Sometimes people notice when I nurse in public, and sometimes they don’t. Sometimes they smile down at what they think is a sweetly sleeping baby, and then get nervous when they catch a glimpse of breast. Sometimes men stare at me, sometimes they look away; sometimes women meet my smile and give me encouraging looks—and, in one case, even a couple of thumbs-up and a motion to her own breasts in apparent solidarity.

I hate it when women say that breastfeeding keeps them “stuck at home,” unable to get out of the house: know that you can nurse your baby anywhere. There might be some logistical hurdles to overcome—nipple shields, close quarters that prevent you from using your baby’s favorite position—but you’ll figure those out as you go along. So yes, I learned to avoid booths at restaurants (not enough room), and I found the football hold, for example—one of Marcus’s favorite positions early-on—nearly impossible to accomplish on a bench at a mall or other unsupported spot. But what I also learned is that when you’re nursing (in private or in public), you’re never in it alone: it’s you and your baby, together. You both have a shared desire that only nursing can meet—your breasts need emptying, while your baby needs filling and comforting, so you work together: you both make do in the occasionally awkward positions, you both are thrilled when your milk ends up in his mouth, and you both smile up at people. What’s more, by nursing in public you both normalize the act of breastfeeding for everyone else.

(pictured above, me nursing Marcus in my Storch wrap on Fisherman’s Wharf in San Francisco, when he was seven months old)

–Christina

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11 Comments Add your own

  • 1. Kim  |  19 June 2009 at 7:47 pm

    Well written and well said! I also refused to ever use a nursing cover. I, too, thought they were awfully silly and weren’t working towards normalizing breastfeeding!

    Funny, our stories are very similar. Go check out my first nursing in public story!

    Reply
  • 2. Melodie  |  20 June 2009 at 12:55 am

    I love all those stories you have. Awesome!

    Reply
  • 3. Shotgun Mary  |  20 June 2009 at 6:45 am

    I’m just not coordinated enough to use a cover. I get baby latched, try to cover, baby gets mad at cover and unlatches. Relatch baby, recover, cover falls off. Try to recover, baby gets mad and unlatches . . . it can go on and on and on. We only went through that once or twice before we accepted failure. Now its just me, the birdie and the bosoms.

    Reply
  • 4. Kim  |  20 June 2009 at 9:20 am

    I was in a similar situation with a nipple shield. It took us 5 weeks to wean him, and the first time I nursed out of the home (other than the LC’s office) was in a BRU mother’s room. I didn’t use the shield and it worked! I am grateful that I used to so that I could continue BFing, but what a pain!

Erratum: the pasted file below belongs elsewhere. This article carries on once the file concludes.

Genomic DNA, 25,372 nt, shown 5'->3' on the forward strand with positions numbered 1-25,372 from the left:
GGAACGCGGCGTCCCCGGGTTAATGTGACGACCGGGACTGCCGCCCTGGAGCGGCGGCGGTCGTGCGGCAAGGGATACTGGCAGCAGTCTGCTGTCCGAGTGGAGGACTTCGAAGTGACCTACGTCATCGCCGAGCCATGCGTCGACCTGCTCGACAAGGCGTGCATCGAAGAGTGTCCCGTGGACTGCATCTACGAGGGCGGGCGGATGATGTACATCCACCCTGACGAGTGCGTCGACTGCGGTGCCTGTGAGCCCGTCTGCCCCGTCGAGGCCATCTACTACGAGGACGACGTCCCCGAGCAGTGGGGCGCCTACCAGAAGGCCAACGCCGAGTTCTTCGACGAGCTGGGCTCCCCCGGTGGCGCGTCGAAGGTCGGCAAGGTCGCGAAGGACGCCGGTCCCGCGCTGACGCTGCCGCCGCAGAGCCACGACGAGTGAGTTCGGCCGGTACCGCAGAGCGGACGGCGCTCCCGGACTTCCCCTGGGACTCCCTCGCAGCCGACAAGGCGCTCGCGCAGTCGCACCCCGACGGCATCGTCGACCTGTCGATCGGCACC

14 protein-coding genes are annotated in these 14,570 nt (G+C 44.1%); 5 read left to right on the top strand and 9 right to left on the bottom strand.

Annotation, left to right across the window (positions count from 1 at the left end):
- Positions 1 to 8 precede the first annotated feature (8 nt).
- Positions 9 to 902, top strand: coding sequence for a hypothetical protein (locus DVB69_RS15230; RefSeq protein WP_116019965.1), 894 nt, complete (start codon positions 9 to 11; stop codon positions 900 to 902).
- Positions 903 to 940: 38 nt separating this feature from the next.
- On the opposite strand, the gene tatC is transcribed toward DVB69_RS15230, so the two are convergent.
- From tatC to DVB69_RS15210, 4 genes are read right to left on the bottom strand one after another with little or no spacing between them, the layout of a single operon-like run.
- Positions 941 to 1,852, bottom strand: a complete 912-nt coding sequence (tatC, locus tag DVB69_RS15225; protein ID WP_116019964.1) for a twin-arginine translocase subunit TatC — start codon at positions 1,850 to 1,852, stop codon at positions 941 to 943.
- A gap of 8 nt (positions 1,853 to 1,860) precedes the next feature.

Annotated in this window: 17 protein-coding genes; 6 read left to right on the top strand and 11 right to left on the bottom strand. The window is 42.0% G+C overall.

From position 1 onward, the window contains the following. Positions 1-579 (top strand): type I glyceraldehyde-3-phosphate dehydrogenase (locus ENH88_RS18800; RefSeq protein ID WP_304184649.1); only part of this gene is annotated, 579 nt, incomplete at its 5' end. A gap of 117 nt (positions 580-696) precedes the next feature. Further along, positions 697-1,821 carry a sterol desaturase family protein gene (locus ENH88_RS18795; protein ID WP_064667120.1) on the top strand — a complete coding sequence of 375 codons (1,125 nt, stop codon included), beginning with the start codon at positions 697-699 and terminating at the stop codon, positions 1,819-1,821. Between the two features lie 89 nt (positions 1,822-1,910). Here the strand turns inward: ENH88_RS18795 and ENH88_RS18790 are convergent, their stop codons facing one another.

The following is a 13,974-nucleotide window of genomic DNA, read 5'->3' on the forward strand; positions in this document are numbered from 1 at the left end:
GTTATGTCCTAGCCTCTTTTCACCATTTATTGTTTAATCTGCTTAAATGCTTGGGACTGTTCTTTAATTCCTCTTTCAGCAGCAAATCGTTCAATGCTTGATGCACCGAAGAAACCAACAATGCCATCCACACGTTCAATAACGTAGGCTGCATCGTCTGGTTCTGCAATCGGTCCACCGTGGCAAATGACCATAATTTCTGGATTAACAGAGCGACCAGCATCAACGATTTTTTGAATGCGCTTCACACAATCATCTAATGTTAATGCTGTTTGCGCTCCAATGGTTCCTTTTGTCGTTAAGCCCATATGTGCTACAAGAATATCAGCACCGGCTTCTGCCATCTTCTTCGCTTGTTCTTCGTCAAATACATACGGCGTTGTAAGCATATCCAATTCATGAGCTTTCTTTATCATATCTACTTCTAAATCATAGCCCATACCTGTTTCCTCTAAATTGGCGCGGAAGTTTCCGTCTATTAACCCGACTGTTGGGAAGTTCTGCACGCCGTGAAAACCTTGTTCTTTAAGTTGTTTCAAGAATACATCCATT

I am glad you had such an easy time of weaning him.
    Thanks for the good read!

    Reply
  • 5. Whozat  |  20 June 2009 at 1:28 pm

    Not a biggie, but I’d appreciate if you could change my name on my link to “Whozat” instead of my real name. Thanks!

    Reply
  • 7. Mom on the Go  |  23 June 2009 at 12:22 pm

    Necessity may be the mother of invention but mothering is the mother of many successes. Like you, the first time I nursed without way too much planning and worry was in public because my daughter was hungry and so I had to do it.

    I’m tempted to do the 2 thumbs up thing, too. Don’t want to scare off someone who thinks no one will notice.

    Reply
  • 8. Birth_Lactation  |  26 June 2009 at 3:35 pm

    You are so funny! Your story is like another one by Kim about the baby latching through the shirt! Mine did that once or twice but not for long before hollering at me….. I hope you had a good LC.. It almost sounds like you may not have truly even needed the shield… at least not for consistent use. Glad you were able to overcome all obstacles in your way! Good job!

    Reply
  • 9. NJ Mama  |  2 November 2009 at 11:48 am

    What a refreshing story! When my in-laws and friends start to make me feel crazy for breastfeeding without being covered shoulder to knee it is always nice to know there are other “coverless” breastfeeding moms out there. Thank you for your story.

    Reply
  • 10. NIP, no tuck - Mama Bear  |  17 August 2010 at 6:47 pm

    [...] Kim Through The Looking Glass Grudgemom: Learning To Be A Mom One Diaper At A Time Mum Unplugged Massachusetts Friends of Midwives Mother Mary’s Soapbox Tiny Grass Mommy News & Views Blog Breastfeeding 1-2-3 Stork [...]

    Reply
  • 11. A Wee NIP In The Park!! | babyready  |  9 January 2011 at 9:09 am

    [...] Kim Through The Looking Glass Grudgemom: Learning To Be A Mom One Diaper At A Time Mum Unplugged Massachusetts Friends of Midwives Mother Mary’s Soapbox Tiny Grass Mommy News & Views Blog Breastfeeding 1-2-3 Stork [...]

    Reply